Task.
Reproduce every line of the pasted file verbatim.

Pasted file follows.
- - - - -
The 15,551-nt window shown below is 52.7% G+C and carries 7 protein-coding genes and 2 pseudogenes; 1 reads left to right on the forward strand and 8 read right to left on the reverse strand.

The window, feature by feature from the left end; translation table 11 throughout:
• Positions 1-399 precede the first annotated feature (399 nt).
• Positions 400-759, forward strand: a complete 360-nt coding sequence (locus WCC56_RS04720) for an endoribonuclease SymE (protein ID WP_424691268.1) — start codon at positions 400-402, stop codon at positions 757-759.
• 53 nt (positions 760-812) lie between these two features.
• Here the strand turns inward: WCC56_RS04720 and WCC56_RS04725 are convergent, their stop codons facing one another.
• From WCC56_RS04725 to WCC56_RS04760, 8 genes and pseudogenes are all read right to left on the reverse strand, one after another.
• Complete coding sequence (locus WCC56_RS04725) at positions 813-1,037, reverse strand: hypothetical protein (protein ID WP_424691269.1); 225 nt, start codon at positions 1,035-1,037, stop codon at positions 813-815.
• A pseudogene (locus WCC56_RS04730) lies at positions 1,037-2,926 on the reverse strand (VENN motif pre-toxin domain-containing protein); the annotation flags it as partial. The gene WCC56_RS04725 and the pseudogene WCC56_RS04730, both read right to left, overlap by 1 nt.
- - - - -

The 15,551-nt window shown below is 52.7% G+C and carries 7 protein-coding genes and 2 pseudogenes; 1 reads left to right on the forward strand and 8 read right to left on the reverse strand.

The window, feature by feature from the left end; translation table 11 throughout:
• Positions 1-399 precede the first annotated feature (399 nt).
• Positions 400-759, forward strand: a complete 360-nt coding sequence (locus WCC56_RS04720) for an endoribonuclease SymE (protein ID WP_424691268.1) — start codon at positions 400-402, stop codon at positions 757-759.
• 53 nt (positions 760-812) lie between these two features.
• Here the strand turns inward: WCC56_RS04720 and WCC56_RS04725 are convergent, their stop codons facing one another.
• From WCC56_RS04725 to WCC56_RS04760, 8 genes and pseudogenes are all read right to left on the reverse strand, one after another.
• Complete coding sequence (locus WCC56_RS04725) at positions 813-1,037, reverse strand: hypothetical protein (protein ID WP_424691269.1); 225 nt, start codon at positions 1,035-1,037, stop codon at positions 813-815.
• A pseudogene (locus WCC56_RS04730) lies at positions 1,037-2,926 on the reverse strand (VENN motif pre-toxin domain-containing protein); the annotation flags it as partial. The gene WCC56_RS04725 and the pseudogene WCC56_RS04730, both read right to left, overlap by 1 nt.